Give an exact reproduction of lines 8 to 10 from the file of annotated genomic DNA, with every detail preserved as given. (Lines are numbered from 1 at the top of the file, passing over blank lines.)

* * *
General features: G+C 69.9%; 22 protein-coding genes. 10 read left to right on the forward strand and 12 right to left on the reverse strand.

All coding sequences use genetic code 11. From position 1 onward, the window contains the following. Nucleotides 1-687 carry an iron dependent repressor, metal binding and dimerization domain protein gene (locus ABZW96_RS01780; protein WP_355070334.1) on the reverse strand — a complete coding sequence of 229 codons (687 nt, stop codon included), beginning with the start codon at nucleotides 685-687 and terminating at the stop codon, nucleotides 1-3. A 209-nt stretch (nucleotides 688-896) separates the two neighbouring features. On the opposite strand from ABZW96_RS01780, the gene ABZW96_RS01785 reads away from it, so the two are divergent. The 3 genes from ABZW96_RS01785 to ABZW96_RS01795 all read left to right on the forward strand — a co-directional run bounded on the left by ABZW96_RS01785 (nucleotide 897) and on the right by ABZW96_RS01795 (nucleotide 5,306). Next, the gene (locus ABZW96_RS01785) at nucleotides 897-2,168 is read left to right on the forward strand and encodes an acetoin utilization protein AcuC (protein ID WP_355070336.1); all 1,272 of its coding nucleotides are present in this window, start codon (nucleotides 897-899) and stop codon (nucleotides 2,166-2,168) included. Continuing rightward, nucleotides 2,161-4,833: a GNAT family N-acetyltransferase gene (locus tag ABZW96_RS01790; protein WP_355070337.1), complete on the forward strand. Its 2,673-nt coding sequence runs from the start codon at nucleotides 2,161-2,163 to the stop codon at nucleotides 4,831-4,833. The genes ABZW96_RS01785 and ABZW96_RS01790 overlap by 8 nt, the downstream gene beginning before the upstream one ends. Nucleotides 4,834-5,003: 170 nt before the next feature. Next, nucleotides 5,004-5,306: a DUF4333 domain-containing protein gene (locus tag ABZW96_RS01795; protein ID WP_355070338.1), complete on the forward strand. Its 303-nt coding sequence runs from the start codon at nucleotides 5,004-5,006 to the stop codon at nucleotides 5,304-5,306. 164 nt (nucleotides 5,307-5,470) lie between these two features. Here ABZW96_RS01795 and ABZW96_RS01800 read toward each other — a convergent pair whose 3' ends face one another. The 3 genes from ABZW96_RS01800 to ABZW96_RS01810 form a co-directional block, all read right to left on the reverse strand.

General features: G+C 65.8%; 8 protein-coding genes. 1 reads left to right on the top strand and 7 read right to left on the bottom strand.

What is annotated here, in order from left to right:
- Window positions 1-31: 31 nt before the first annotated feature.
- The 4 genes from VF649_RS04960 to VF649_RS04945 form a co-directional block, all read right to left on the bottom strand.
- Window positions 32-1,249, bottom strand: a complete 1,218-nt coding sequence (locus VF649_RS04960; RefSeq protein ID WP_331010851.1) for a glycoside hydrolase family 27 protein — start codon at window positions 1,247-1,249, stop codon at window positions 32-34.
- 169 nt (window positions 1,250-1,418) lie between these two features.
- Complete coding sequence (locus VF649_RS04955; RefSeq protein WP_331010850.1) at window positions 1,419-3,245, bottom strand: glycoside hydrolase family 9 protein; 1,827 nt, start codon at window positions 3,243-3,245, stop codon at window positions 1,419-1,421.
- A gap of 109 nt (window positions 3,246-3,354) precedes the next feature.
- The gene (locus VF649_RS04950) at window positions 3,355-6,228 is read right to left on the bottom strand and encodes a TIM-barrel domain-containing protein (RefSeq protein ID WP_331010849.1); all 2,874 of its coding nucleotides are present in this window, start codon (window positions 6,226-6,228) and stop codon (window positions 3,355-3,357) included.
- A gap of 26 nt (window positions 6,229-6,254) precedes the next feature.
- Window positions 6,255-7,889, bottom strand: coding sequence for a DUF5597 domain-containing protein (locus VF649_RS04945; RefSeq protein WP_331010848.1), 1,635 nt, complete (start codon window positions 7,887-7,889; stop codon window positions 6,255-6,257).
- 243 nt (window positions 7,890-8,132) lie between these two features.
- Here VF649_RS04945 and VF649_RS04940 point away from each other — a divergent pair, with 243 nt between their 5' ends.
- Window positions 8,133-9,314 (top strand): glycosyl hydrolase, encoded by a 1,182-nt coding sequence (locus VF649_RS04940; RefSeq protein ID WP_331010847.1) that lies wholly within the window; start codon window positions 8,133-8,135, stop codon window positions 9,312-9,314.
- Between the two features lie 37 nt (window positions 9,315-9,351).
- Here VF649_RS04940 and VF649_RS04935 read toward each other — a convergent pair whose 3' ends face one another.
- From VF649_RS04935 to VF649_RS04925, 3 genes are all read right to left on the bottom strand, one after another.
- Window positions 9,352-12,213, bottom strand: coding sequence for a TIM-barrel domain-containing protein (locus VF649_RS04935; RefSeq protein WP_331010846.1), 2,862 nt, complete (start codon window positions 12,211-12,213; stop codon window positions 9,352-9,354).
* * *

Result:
- 169 nt (window positions 1,250-1,418) lie between these two features.
- Complete coding sequence (locus VF649_RS04955; RefSeq protein WP_331010850.1) at window positions 1,419-3,245, bottom strand: glycoside hydrolase family 9 protein; 1,827 nt, start codon at window positions 3,243-3,245, stop codon at window positions 1,419-1,421.
- A gap of 109 nt (window positions 3,246-3,354) precedes the next feature.